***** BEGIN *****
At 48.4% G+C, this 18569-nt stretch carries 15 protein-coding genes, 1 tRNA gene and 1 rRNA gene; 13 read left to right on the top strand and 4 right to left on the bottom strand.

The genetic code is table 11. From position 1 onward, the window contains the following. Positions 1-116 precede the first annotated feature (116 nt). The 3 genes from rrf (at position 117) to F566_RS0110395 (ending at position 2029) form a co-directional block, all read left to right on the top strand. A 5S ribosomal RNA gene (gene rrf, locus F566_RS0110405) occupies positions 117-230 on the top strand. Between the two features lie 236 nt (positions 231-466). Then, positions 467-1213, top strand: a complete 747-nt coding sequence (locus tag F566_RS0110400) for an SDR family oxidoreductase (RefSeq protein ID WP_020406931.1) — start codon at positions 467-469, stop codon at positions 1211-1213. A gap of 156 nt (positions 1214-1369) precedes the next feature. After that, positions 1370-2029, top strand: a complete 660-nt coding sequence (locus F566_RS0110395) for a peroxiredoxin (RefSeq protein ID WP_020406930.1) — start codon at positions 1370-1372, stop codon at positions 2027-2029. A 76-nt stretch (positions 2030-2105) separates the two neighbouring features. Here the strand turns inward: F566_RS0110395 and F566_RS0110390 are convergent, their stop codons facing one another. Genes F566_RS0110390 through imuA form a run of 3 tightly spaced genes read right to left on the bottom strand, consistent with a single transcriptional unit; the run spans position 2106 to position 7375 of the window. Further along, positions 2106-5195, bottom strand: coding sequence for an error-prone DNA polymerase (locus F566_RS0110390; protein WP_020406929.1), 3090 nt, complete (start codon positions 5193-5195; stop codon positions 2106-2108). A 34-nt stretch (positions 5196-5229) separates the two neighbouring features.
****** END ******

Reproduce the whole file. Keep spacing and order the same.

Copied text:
At 48.4% G+C, this 18569-nt stretch carries 15 protein-coding genes, 1 tRNA gene and 1 rRNA gene; 13 read left to right on the top strand and 4 right to left on the bottom strand.

The genetic code is table 11. From position 1 onward, the window contains the following. Positions 1-116 precede the first annotated feature (116 nt). The 3 genes from rrf (at position 117) to F566_RS0110395 (ending at position 2029) form a co-directional block, all read left to right on the top strand. A 5S ribosomal RNA gene (gene rrf, locus F566_RS0110405) occupies positions 117-230 on the top strand. Between the two features lie 236 nt (positions 231-466). Then, positions 467-1213, top strand: a complete 747-nt coding sequence (locus tag F566_RS0110400) for an SDR family oxidoreductase (RefSeq protein ID WP_020406931.1) — start codon at positions 467-469, stop codon at positions 1211-1213. A gap of 156 nt (positions 1214-1369) precedes the next feature. After that, positions 1370-2029, top strand: a complete 660-nt coding sequence (locus F566_RS0110395) for a peroxiredoxin (RefSeq protein ID WP_020406930.1) — start codon at positions 1370-1372, stop codon at positions 2027-2029. A 76-nt stretch (positions 2030-2105) separates the two neighbouring features. Here the strand turns inward: F566_RS0110395 and F566_RS0110390 are convergent, their stop codons facing one another. Genes F566_RS0110390 through imuA form a run of 3 tightly spaced genes read right to left on the bottom strand, consistent with a single transcriptional unit; the run spans position 2106 to position 7375 of the window. Further along, positions 2106-5195, bottom strand: coding sequence for an error-prone DNA polymerase (locus F566_RS0110390; protein WP_020406929.1), 3090 nt, complete (start codon positions 5193-5195; stop codon positions 2106-2108). A 34-nt stretch (positions 5196-5229) separates the two neighbouring features.